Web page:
Nov 28, 2021
Roadshow: Perspective on gas prices
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Q: Many of us are hurting with $5-a-gallon gas, and we know about the pandemic’s effect on oil supplies and prices. But let’s look at the bigger picture.
People in countries like Netherlands, Israel, and England pay the equivalent of $7.50 to $8.50 a gallon, because it is heavily taxed there. But people in countries like Iran, Kuwait, and Venezuela pay the equivalent of 10 cents up to $1.30 for a gallon, because it is subsidized as a public benefit.
Take comfort in the fact that the prices will go down when supply kinks get worked out. But for now, these high prices might help the sales of more economical cars and electric vehicles. We still need better batteries and more charging stations. Let’s hope the infrastructure spending will help on some of that.
David Ogilvie, South San Francisco
A: It will help, to the tune of $384 million over five years to support the expansion of an EV charging network in the state. California can also apply for the $7.5 billion in grant funding dedicated to building out the EV charging network across the country.
The goal is that by 2030 in California, five million vehicles will be zero-emission, and that there will be 250,000 electric vehicle charging stations throughout the Golden State.
California presently has more than 73,000 electric charging stations, but the California Energy Commission projects that the state will need 1.2 million chargers by 2030 to support the number of electric vehicles then on the road.
Q: Thank you for the stories on Good Samaritans, some cheery and sweet alternatives to most of the daily news! What a good idea to save these for Thanksgiving time. I especially love the one about the blackberries.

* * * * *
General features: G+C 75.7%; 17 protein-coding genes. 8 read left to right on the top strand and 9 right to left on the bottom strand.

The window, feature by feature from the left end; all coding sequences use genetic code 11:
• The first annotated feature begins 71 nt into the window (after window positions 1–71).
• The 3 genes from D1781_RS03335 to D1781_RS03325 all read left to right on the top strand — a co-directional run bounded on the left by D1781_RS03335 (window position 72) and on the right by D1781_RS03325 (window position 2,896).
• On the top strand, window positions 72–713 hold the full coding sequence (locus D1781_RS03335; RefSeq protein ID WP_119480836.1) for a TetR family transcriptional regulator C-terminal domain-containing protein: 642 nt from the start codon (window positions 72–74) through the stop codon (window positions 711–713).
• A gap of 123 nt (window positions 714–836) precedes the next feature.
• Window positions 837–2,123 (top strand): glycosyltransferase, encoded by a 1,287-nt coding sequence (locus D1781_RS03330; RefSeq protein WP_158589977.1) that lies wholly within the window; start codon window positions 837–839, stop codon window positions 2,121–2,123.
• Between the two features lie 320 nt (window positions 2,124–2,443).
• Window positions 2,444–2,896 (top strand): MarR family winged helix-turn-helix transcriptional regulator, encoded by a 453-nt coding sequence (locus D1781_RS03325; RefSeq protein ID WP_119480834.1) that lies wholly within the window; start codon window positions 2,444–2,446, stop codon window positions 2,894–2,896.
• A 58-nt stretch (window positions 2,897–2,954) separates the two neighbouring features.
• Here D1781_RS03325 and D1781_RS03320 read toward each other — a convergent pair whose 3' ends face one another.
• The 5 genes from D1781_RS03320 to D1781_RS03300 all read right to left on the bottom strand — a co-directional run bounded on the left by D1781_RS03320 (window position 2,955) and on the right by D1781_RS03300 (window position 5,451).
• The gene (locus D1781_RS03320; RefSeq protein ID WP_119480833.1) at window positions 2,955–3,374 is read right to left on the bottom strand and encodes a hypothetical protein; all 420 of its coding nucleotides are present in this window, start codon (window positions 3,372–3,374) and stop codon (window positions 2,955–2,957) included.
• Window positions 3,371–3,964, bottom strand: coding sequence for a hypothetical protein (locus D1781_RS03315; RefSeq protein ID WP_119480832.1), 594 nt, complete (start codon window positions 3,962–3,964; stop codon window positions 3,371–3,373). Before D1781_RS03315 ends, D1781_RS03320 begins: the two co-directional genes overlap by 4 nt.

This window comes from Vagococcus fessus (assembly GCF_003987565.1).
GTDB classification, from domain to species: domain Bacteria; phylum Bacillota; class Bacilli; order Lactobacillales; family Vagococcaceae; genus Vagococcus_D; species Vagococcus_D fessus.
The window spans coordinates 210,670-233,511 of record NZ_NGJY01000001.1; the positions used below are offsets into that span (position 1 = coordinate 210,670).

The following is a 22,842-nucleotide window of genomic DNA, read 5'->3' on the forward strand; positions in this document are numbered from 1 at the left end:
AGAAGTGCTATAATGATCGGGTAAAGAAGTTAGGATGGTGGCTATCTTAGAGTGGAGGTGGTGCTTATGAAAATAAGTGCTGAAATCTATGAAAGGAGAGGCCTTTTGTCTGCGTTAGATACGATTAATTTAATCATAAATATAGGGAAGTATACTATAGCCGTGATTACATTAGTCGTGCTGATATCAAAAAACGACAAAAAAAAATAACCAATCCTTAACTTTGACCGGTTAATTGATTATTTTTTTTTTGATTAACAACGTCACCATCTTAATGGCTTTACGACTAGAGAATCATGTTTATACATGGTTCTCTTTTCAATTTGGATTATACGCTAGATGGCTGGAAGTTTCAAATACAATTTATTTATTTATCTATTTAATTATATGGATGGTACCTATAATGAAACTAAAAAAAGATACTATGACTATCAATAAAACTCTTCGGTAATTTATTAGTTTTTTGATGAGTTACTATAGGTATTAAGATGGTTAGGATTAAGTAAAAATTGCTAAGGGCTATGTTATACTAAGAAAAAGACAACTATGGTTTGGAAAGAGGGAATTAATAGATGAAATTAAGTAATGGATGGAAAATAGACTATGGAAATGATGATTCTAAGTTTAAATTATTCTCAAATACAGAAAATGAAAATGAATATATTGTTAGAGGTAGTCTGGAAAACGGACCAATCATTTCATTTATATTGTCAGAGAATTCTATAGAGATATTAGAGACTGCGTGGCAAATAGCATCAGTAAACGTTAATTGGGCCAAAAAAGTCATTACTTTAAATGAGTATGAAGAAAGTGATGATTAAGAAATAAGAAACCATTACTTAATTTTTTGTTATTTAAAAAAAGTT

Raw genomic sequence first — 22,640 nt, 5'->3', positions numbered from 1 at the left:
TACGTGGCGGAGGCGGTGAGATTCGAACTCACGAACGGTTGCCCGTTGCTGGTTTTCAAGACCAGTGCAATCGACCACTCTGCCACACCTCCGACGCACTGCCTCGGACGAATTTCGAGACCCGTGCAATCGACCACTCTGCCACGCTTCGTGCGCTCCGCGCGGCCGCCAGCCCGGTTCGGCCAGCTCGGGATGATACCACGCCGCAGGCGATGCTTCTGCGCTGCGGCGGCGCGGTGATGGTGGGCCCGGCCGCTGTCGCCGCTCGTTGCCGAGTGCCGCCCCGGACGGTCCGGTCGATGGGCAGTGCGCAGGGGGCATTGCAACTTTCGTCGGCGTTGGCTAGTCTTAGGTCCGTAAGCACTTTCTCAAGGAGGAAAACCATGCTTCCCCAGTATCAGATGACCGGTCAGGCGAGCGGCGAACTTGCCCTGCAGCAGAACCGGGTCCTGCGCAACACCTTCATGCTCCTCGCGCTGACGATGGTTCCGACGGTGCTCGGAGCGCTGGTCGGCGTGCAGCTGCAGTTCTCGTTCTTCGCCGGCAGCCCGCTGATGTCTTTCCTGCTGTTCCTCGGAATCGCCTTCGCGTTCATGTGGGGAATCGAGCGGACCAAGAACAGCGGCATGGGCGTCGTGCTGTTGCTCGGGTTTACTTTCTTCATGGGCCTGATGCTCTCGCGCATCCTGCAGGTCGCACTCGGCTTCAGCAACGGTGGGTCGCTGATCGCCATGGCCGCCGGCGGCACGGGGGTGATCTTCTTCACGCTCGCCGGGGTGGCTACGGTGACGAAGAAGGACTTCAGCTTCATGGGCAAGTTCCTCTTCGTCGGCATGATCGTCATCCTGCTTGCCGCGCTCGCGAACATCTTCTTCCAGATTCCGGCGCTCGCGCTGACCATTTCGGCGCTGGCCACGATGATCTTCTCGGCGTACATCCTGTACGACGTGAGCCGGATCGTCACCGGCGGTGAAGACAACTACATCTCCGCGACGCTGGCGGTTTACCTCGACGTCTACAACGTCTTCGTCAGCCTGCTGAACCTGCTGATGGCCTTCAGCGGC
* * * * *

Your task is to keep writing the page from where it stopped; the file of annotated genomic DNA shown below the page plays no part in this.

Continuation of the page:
Emily Sparks, Oakland
A: I’m so glad you enjoyed the stories. Good Samaritan deeds need to be recognized.
Q: I read you almost everyday (I’m not perfect).
So what’s the law regarding vehicles with noisemaker attachments? It used to be huge boom box speakers. Now, it’s a combination of drivers disabling mufflers and/or simulated, enhanced, high-volume engine roar. The sound can penetrate closed windows.
The sound often comes from “show cars,” “sideshow cars” or high-powered sports cars.
What prompts this message is the increasing occurrence of this, and the ridiculousness of 15-year-old plain-looking compact economy cars suddenly blasting sounds far louder than leaf blowers or chain saws.
It isn’t only the young. I’ve also seen 60-plus-year-old drivers grinning, craving and savoring attention for their obnoxious behavior.
Wim Elbracht, San Jose
- Roadshow: How a BART worker saved a man’s life at Millbrae station
- Rescued from bad dogs, and other stories of helpful strangers: Roadshow
- Can this dangerous Bay Area road be fixed? Roadshow
- More complaints (and the official response) about the ‘devil’s bumps’: Roadshow
- Anti-DUI technology for all new cars has its skeptics: Roadshow
Look for Gary Richards at Facebook.com/mr.roadshow, or contact him at email@example.com or 408-920-5335.
News Source: mercurynews.com
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First Responders Worked Together To Rescue Victims Of Pittsburgh Bridge Collapse Amid Major Gas Leak
Ten people suffered minor injuries after the bridge collapse Friday morning. Four of those injured when the Fern Hollow Bridge collapsed near Frick Park before 7 a.m. were taken to area hospitals.READ MORE: Frick Park Bridge Collapse: 10 Minor Injuries Reported, 4 People Taken To Hospital
Five vehicles, including a truck and a Port Authority bus, were stuck at a 45-degree angle following the collapse.
(Photo Credit: Jeff Swensen/Getty Images)
Ralph Sicuro, president of Pittsburgh Firefighters Local 1, told KDKA-TV’s Meghan Schiller that first responders needed to consider the rescue was happening on top of a major gas leak. He said they did not know how soon it would reach a potentially explosive level.READ MORE: At Site Of Pittsburgh Bridge Collapse, President Joe Biden Promises To ‘Fix Them All’
“First, I want to say that public safety as a whole — police, fire, EMS — worked together very well in order to make sure that they were able to get to the patients. And they went on foot, that was the first thing to do, is to get down there to make sure they were able to reach them. I understand at some point there were some ropes being utilized, as well, to help stabilize them as they were getting in, help assist people getting out. But it’s a manpower issue on these types of rescues.”
WATCH: Meghan Schiller reports
Miraculously, they safely reached every person, and none of the first responders were injured during the rescue.MORE NEWS: KDKA-TV Program Alert: Continuing Coverage Of Bridge Collapse
The collapse severed a major route for first responders. At least three firefighter stations will now need to come up with different response routes.